This might be the most important and effective way of coming to love your body. While you’re getting ready in the morning, it’s easy to drift to thoughts of self-criticism while putting on outfits or looking in the mirror. Try forcing yourself to be positive and do something good for you and your body! Fake it ‘til you make it! Body image is all about how you define beauty and how you conceptualize your own self-love. Before you get your day started, tell yourself five (or more!) things you do love and cherish about yourself and your body. This is an effective way to start your day off right and subconsciously be positive in all that the day brings.

It’s vital to remember that body positivity is a process. There are no easy ways out, no shortcuts, and no quick fixes. Self-love isn’t easy, but it’s incredibly rewarding. “Focus on the actions and you’ll get there,” Cook Harris says. “Stop worrying about when you’ll get there. You may start the journey and it may feel like something small at the beginning, but you can build up,” and when you look back on your progress, you’ll be that much happier with the work you’ve done and the place you end up in.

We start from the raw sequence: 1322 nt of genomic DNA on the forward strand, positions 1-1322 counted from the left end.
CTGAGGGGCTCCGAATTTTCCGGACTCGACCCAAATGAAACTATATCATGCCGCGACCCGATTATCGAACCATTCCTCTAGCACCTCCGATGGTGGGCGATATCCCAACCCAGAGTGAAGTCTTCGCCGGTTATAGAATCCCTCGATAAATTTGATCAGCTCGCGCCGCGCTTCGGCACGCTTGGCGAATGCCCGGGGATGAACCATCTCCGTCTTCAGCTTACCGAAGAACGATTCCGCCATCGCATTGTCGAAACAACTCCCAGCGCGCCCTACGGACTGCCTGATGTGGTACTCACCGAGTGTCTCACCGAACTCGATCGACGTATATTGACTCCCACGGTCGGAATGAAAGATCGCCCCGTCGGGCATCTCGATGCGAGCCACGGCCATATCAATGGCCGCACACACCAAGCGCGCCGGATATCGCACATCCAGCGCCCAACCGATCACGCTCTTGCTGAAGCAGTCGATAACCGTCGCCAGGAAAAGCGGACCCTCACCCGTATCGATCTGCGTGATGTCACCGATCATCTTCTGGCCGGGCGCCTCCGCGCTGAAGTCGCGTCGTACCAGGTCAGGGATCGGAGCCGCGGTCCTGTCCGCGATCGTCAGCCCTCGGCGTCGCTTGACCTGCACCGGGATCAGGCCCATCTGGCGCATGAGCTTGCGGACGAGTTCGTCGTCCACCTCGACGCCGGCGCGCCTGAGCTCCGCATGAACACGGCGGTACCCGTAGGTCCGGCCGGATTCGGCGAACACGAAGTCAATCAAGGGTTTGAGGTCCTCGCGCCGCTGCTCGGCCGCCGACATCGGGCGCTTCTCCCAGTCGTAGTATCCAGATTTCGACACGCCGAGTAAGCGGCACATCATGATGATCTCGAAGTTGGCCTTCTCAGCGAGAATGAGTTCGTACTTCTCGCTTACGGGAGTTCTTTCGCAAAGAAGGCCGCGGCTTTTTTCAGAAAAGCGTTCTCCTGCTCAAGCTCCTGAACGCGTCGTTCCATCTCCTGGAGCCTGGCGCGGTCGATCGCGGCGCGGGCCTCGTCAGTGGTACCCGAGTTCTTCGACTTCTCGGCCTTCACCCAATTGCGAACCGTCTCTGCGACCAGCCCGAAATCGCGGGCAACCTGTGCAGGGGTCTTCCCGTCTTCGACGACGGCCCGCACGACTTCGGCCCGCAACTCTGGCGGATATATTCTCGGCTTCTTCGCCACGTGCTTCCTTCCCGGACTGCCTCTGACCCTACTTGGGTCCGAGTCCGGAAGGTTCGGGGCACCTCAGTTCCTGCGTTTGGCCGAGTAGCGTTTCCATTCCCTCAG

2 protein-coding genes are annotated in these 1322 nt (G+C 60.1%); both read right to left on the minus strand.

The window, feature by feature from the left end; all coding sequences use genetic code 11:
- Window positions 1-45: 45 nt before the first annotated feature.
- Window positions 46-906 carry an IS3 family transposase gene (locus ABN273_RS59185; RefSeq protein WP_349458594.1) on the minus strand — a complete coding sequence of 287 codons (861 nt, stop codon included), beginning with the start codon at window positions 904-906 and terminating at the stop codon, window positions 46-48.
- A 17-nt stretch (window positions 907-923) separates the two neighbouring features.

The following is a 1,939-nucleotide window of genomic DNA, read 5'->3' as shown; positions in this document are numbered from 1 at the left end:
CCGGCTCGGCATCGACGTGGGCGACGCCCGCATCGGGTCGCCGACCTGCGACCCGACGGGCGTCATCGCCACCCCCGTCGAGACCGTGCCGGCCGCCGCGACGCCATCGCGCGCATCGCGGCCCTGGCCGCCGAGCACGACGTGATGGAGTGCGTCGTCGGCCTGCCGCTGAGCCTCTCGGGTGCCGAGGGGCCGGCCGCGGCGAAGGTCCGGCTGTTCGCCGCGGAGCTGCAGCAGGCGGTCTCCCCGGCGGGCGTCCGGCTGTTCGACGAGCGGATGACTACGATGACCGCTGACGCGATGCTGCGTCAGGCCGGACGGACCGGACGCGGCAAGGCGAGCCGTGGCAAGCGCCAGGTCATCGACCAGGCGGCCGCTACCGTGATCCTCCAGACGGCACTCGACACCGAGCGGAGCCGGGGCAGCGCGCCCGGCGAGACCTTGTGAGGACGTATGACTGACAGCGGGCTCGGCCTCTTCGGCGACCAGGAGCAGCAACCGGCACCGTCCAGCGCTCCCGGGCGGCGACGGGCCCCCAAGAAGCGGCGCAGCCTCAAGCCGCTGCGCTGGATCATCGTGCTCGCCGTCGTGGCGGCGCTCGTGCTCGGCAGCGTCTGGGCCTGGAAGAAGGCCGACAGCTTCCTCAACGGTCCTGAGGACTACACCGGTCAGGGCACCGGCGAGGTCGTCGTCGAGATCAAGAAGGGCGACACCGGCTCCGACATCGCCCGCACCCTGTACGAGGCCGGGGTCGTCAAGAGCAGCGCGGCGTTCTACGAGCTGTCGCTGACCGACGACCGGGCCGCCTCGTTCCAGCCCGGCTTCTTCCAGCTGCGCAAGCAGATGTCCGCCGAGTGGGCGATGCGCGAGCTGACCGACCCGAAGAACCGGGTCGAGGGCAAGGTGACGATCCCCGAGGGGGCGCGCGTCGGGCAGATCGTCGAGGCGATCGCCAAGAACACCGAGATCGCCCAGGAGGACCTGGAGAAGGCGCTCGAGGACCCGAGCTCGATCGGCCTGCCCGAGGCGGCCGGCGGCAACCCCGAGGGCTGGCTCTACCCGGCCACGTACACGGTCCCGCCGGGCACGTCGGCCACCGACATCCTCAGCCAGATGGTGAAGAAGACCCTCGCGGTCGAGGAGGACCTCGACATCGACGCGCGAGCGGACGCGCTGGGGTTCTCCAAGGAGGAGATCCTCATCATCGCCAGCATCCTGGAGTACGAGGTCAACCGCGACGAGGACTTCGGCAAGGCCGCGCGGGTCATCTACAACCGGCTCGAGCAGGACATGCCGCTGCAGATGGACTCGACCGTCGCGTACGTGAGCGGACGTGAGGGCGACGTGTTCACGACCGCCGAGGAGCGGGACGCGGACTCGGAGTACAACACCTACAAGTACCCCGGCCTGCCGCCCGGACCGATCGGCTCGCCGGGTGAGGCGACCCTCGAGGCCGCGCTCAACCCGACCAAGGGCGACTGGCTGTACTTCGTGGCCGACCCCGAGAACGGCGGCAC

Body positivity is closely tied to other issues of insecurity and self-love. This means these things are impossible to get over or improve unless you realize that your body is very much lovable. Remember that so-called body standards are completely made up, and you have the power to change them. It’s only a matter of taking the first step. As Cook Harris says, “pride comes from hard work and knowing you did your best. Pride is putting in the work and feeling good about it. Focus on the damn thing, and you’ll get it done and you’ll be proud.”

As Cook Harris says, body positivity and health in general have to come with an attitude of “‘it’s for me, not for anybody else, and I’m going to do it because it’s good for me and I want to embrace being healthy.’” You come first, and if you are able to love your body, complete self-love is one step closer.